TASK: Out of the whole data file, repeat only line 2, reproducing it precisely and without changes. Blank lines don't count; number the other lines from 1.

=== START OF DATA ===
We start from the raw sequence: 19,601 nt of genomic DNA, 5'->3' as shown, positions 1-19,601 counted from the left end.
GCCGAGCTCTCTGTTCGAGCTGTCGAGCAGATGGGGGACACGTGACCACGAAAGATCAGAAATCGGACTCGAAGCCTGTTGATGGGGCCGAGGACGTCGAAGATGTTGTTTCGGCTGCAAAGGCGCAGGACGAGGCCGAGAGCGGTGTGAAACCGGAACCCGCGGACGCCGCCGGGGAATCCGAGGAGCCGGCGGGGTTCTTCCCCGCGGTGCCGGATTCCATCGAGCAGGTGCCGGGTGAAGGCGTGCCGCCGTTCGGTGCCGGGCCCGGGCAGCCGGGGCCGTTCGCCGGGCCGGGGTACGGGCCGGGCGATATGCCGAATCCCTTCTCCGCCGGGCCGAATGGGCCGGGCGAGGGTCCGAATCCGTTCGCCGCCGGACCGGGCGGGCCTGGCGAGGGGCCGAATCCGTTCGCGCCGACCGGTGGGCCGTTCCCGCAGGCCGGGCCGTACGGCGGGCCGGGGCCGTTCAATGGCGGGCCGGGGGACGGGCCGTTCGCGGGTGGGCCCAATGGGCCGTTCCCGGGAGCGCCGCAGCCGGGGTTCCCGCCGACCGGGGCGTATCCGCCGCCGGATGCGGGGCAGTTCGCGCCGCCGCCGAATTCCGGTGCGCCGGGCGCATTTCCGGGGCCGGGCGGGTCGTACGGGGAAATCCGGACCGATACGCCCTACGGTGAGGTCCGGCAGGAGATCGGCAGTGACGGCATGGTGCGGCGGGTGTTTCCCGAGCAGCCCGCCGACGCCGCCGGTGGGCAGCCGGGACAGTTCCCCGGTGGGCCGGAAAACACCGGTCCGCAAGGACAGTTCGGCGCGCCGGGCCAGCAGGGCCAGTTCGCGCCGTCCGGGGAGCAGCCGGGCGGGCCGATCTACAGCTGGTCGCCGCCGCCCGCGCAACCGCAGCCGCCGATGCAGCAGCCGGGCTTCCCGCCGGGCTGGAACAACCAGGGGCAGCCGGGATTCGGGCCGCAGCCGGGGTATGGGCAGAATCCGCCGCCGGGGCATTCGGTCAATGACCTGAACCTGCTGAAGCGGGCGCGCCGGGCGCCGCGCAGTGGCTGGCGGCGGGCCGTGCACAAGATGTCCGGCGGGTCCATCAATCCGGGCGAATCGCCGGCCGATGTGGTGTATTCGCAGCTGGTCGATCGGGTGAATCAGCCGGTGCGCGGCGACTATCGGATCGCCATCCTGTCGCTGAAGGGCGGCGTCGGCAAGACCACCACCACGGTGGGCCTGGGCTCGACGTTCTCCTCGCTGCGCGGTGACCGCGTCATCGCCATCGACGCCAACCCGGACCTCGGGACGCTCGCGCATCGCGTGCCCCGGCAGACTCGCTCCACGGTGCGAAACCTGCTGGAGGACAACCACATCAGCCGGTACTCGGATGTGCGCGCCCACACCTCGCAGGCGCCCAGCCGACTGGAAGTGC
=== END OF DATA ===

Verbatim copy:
GCCGAGCTCTCTGTTCGAGCTGTCGAGCAGATGGGGGACACGTGACCACGAAAGATCAGAAATCGGACTCGAAGCCTGTTGATGGGGCCGAGGACGTCGAAGATGTTGTTTCGGCTGCAAAGGCGCAGGACGAGGCCGAGAGCGGTGTGAAACCGGAACCCGCGGACGCCGCCGGGGAATCCGAGGAGCCGGCGGGGTTCTTCCCCGCGGTGCCGGATTCCATCGAGCAGGTGCCGGGTGAAGGCGTGCCGCCGTTCGGTGCCGGGCCCGGGCAGCCGGGGCCGTTCGCCGGGCCGGGGTACGGGCCGGGCGATATGCCGAATCCCTTCTCCGCCGGGCCGAATGGGCCGGGCGAGGGTCCGAATCCGTTCGCCGCCGGACCGGGCGGGCCTGGCGAGGGGCCGAATCCGTTCGCGCCGACCGGTGGGCCGTTCCCGCAGGCCGGGCCGTACGGCGGGCCGGGGCCGTTCAATGGCGGGCCGGGGGACGGGCCGTTCGCGGGTGGGCCCAATGGGCCGTTCCCGGGAGCGCCGCAGCCGGGGTTCCCGCCGACCGGGGCGTATCCGCCGCCGGATGCGGGGCAGTTCGCGCCGCCGCCGAATTCCGGTGCGCCGGGCGCATTTCCGGGGCCGGGCGGGTCGTACGGGGAAATCCGGACCGATACGCCCTACGGTGAGGTCCGGCAGGAGATCGGCAGTGACGGCATGGTGCGGCGGGTGTTTCCCGAGCAGCCCGCCGACGCCGCCGGTGGGCAGCCGGGACAGTTCCCCGGTGGGCCGGAAAACACCGGTCCGCAAGGACAGTTCGGCGCGCCGGGCCAGCAGGGCCAGTTCGCGCCGTCCGGGGAGCAGCCGGGCGGGCCGATCTACAGCTGGTCGCCGCCGCCCGCGCAACCGCAGCCGCCGATGCAGCAGCCGGGCTTCCCGCCGGGCTGGAACAACCAGGGGCAGCCGGGATTCGGGCCGCAGCCGGGGTATGGGCAGAATCCGCCGCCGGGGCATTCGGTCAATGACCTGAACCTGCTGAAGCGGGCGCGCCGGGCGCCGCGCAGTGGCTGGCGGCGGGCCGTGCACAAGATGTCCGGCGGGTCCATCAATCCGGGCGAATCGCCGGCCGATGTGGTGTATTCGCAGCTGGTCGATCGGGTGAATCAGCCGGTGCGCGGCGACTATCGGATCGCCATCCTGTCGCTGAAGGGCGGCGTCGGCAAGACCACCACCACGGTGGGCCTGGGCTCGACGTTCTCCTCGCTGCGCGGTGACCGCGTCATCGCCATCGACGCCAACCCGGACCTCGGGACGCTCGCGCATCGCGTGCCCCGGCAGACTCGCTCCACGGTGCGAAACCTGCTGGAGGACAACCACATCAGCCGGTACTCGGATGTGCGCGCCCACACCTCGCAGGCGCCCAGCCGACTGGAAGTGC